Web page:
This editorial first ran in The Daily Star in 2004. It appears again this year in honor of Labor Day.
“Labor Day differs in every essential way from the other holidays of the year in any country. All other holidays are in a more or less degree connected with conflicts and battles of man’s prowess over man, of strife and discord for greed and power, of glories achieved by one nation over another. Labor Day ... is devoted to no man, living or dead, to no sect, race or nation.”
— Samuel Gompers, American Federation of Labor founder
The phrase “Labor Day” may conjure up images of picnics, hot dogs and beaches _ a day of relaxation and, for students, one last day of freedom before going back to school.
But Labor Day once meant more than just going back to school and barbecues.
Though the actual founder of the American holiday of Labor Day remains subject to debate, it is known that a day was set aside for the celebration of a “workingmen’s holiday” by the Central Labor Union of New York in the late 19th century.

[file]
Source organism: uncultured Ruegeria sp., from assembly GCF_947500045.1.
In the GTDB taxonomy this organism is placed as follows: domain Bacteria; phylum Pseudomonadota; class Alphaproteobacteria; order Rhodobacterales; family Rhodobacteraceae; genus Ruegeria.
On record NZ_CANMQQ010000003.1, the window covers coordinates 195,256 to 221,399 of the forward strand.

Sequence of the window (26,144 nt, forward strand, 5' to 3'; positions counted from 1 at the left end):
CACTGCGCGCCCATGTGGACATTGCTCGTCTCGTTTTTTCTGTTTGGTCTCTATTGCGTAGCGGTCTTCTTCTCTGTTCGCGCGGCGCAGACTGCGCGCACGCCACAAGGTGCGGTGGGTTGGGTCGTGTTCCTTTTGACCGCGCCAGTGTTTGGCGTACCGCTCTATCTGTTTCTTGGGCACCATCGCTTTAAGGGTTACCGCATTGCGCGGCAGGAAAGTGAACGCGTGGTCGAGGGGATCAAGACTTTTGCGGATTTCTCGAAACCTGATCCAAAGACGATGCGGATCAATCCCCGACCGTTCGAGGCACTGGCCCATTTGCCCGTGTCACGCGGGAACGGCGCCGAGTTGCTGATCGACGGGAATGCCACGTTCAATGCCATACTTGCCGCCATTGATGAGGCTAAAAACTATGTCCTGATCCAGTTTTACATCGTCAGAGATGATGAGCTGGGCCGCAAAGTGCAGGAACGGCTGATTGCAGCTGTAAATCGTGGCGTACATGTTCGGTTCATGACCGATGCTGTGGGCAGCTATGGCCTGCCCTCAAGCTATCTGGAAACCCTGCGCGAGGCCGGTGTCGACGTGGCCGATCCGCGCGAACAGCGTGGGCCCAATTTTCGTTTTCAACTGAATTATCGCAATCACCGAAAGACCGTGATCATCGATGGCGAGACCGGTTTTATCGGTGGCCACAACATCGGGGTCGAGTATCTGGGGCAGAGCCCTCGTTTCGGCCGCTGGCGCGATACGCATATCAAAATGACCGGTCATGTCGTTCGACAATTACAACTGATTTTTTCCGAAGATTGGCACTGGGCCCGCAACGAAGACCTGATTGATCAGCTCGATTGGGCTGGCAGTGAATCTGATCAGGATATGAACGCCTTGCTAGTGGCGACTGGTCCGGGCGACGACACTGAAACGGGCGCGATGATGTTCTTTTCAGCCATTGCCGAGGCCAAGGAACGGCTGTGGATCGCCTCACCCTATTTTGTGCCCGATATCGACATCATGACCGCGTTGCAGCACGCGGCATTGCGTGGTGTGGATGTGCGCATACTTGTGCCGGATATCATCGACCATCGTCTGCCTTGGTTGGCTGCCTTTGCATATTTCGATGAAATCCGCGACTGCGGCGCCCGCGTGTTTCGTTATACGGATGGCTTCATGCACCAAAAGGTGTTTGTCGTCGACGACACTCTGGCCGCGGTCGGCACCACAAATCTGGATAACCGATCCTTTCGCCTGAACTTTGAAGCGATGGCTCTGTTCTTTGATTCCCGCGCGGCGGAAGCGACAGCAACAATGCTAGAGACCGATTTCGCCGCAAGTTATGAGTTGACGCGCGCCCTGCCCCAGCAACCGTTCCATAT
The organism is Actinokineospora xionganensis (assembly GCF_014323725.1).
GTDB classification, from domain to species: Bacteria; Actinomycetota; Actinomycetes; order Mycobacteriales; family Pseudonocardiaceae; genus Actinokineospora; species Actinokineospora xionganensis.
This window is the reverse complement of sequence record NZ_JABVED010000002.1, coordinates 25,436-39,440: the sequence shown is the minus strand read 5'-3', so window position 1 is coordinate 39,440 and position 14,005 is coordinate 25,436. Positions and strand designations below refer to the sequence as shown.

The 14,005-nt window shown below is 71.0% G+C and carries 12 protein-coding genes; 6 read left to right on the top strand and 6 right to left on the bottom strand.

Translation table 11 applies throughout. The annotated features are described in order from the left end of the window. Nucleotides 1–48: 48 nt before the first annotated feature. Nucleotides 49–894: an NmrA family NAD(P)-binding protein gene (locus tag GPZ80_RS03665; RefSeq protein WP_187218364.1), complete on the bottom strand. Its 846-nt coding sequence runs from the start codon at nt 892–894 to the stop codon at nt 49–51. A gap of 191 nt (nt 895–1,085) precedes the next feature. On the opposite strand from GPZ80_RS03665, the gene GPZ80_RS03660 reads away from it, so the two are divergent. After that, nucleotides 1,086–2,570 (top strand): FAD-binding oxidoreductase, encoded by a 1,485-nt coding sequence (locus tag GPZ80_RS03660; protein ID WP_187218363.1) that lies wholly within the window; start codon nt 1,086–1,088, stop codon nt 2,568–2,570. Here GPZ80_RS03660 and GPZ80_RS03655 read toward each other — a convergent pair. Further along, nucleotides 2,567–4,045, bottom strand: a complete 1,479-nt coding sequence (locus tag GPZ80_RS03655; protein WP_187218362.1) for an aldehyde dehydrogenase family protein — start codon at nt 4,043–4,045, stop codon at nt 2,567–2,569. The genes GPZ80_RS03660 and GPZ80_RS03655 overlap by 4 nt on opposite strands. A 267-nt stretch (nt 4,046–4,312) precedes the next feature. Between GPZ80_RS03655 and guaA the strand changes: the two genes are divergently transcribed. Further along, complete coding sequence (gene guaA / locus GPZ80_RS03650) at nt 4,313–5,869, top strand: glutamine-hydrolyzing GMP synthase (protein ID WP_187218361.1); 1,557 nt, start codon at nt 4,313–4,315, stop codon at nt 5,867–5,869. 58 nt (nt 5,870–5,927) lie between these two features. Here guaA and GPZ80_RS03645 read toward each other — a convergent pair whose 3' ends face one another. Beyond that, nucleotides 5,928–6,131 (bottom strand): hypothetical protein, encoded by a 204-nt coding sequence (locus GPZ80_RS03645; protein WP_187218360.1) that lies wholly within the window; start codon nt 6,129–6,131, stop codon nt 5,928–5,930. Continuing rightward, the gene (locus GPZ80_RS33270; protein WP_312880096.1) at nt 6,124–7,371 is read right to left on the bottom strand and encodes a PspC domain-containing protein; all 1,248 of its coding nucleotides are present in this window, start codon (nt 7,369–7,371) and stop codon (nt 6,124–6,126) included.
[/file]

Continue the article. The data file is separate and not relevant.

The union picked Tuesday, Sept. 5, 1882, as the date for its event in New York City and decided to continue the tradition each September. By 1885, other unions around the country had taken up the idea, and in 1894, Labor Day was established as a federal holiday by the U.S. Congress.
Today, few of us will spend Labor Day at a union-sponsored event. Nationally, participation in labor unions continues to decline. Wisconsin Gov. Scott Walker’s recent assault on public unions is but one example of a political mindset openly hostile to organized labor.
The idea of Labor Day as a political holiday, a day to honor workers rather than their bosses, is a narrow definition of a day that can be recognized in a meaningful way by everyone, regardless of union membership.
But we should still take time to recognize the gains organized labor won for us all on this day — including the 40-hour work week, the abolition of child labor and the very notion of paid time off for sick leave or vacation.
Workers and employers who work on Labor Day can honor the holiday on the job by taking time to familiarize themselves with workers’ rights under the law.
We can also celebrate Labor Day by patronizing locally owned businesses throughout the weekend. By supporting our neighbors, we can contribute to the success of labor on a local level, keeping jobs close to home and keeping money flowing into the local economy.
We can’t always buy everything we need in locally owned stores, but Labor Day weekend is a good time to visit local merchants. We may be pleasantly surprised by what they have to offer.